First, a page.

Monday, June 14, 2010

Monday, June 14, 2010-

Take a guess at what this blog is about. I'll give you a hint (as if the following photos don't explain it clearly enough):
There you have it. It has undoubtedly been one of the highlights from my exchange and now with just a week or two left to enjoy my new favorite Japanese dishes I figured I'd share a bit with all of you. I've experienced so many new foods this year that I don't even know where to begin. So I thought I'd tell you some of my favorites and least favorites foods, along with the strangest, the least expected, and the ones most likely to become popular in the USA within the coming years.
  • Favorites: Still sushi and sashimi, but also tempura, soba noodles, Okonomiyaki, and unagi freshwater eel
  • Least Favorites: Ume boshi pickled sour plums, Shiso leaf which is a sour green plant added to salads and sushi sometime, and a variety of countryside preservatives such as boiled chicken innards or perhaps rice mixed with potato, sake alcohol, carrots, and...oh yeah, salmon heads. YUCK!!
  • Strangest: Sea urchin, wild boar or puffer fish
  • Least Expected: Raw horse or whale - both, I'm half ashamed to say, I enjoyed the taste of quite a bit
  • Most likely to take off back home: Either tonkatsu fried pork cutlets or Okonomiyaki pancakes
And so with that, I now invite you out to dinner - Bon Appétit
Before the Japanese begin any of their meals they always recite the word
From what I've learned it carries the meaning of gratefully receiving. In the distant past this referred to the animals and plants that had given themselves for our nourishment
With the first Japanese match of the World Cup taking place as I write this blog, I figured we could begin with a nice cup of green tea, some quality soccer gossip, and several hours of sitting cross legged on tatami mats. That's the true Japanese style! Haha
If you need a quick snack you can always make your way to the convenience store and buy a cup of ramen noodles
They've only got a couple different kinds though =\
During a cold, rainy soccer game they're the best
But if you feel like a more filling meal you really need to take your time when picking out what you'd like. Japan has a great variety of dishes.
Thankfully there are usually enticing window displays in front of restaurants in order to help hungry customers choose what to enjoy first. But beware, you don't want exactly what appears in the window - those are plastic!!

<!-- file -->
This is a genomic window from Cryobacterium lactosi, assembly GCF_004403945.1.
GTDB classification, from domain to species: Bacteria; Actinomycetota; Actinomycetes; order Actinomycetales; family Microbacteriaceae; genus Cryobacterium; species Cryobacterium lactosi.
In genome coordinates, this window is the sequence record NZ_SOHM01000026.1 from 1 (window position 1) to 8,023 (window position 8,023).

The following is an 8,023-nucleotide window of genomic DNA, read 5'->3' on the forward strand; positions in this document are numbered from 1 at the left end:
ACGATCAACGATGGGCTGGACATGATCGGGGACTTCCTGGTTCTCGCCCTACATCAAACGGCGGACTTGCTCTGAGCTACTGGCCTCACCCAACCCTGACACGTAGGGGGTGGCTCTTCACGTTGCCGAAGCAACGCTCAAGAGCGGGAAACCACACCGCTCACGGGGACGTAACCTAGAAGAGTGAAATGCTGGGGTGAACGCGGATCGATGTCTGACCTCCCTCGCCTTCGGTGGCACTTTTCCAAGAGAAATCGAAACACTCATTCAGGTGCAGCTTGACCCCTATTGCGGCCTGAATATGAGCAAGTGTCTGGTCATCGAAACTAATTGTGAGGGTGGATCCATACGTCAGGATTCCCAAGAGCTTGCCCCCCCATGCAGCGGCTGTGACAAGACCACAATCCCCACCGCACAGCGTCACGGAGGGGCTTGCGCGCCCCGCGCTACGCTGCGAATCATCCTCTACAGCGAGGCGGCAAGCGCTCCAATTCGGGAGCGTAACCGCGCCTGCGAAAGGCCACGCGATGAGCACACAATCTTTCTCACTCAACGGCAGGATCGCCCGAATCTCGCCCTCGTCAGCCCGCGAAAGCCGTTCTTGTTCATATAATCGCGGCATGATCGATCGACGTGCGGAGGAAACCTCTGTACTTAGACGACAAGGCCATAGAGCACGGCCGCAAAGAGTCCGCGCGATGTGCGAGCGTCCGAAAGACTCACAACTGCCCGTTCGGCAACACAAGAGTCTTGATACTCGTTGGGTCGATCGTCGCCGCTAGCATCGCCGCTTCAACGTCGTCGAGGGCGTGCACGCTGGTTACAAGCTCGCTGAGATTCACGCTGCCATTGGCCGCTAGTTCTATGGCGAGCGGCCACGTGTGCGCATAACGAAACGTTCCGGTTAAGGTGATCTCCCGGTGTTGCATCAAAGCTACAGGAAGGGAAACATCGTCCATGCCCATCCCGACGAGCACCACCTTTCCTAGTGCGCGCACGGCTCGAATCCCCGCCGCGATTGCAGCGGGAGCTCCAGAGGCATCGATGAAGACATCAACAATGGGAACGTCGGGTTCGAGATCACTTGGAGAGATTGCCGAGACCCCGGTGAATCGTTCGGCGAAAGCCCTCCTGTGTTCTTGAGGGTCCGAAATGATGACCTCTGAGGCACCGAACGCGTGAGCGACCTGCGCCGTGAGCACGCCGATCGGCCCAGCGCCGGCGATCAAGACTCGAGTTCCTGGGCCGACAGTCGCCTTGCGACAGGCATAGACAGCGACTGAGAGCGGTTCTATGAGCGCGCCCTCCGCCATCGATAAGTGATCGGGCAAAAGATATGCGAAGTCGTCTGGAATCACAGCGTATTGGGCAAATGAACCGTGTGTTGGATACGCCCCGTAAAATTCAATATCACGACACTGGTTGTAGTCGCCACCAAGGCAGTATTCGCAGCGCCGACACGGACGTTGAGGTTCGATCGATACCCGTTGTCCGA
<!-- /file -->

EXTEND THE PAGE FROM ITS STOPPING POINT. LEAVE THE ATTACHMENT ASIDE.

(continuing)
Okay now that we've decided what to eat and we've gotten comfortable in our yukata robes, let the courses begin:
How about beginning with a giant Hokkaido Scallop?
Some vinegar soaked Octopus
And oh, this one is awesome!! Duck breast wrapped around sweet leeks in a juicy teriyaki sauce
There's always a whole conch shell
In the summer time you can't go wrong with a nice salted, grilled Ayu Sweetfish over the fire
You know you're in the countryside of Tochigi when you sit down, have a cup of green tea and the side dishes offered to you include pickled cucumbers, sour preserved plums, whole cloves of garlic, and a seaweed, soy sauce and ayu fish head salad...yummy =\
Also very distinctive to the countryside is Devil's Tongue, or Konnyaku
What about a nice Okinawan specialty - Pig Heads!
If you'd prefer a most reasonable appetizer, I'll offer you a wild boar croquette (a seasoned and deep fried potato pancake), along with some lightly fried tempura slices of squash
There's always rice cakes, pounded into "mochi"
This variety has sesame seeds, seaweed flakes, and peanuts in it!
Andrew really liked the variety of fried meats and vegetables on skewers
Especially famous in Osaka, there are Takoyaki fried Octopus cakes
A common soup during the winter, this is a blend of daikon radish, carrots, potatoes, cabbage, and leeks. It's best served with a dash of chili seasoning
Kimpira (as made by KTP)
What about some (korean) ground beef served with a raw egg, onion slices, pine nuts, salad, and apples? The sauce is the best part though!
Gyoza dumplings are a must. Do you see at how good they look when friend properly in the background?!
I know it's not Japanese, but I had escargot for the first time while in Japan and it was delicious. Buttery, garlicy, and covered in toasty bread crumbs! Good snails
Now we come to the main course. Just like with the rest, we have a variety of choices. There's always a mixture of tempura and soba noodles like at my host family's restaurant
You know I love them soba noodles!
Or there's ramen noodles
Breaded and fried oysters
Hambagu and Ebi-furai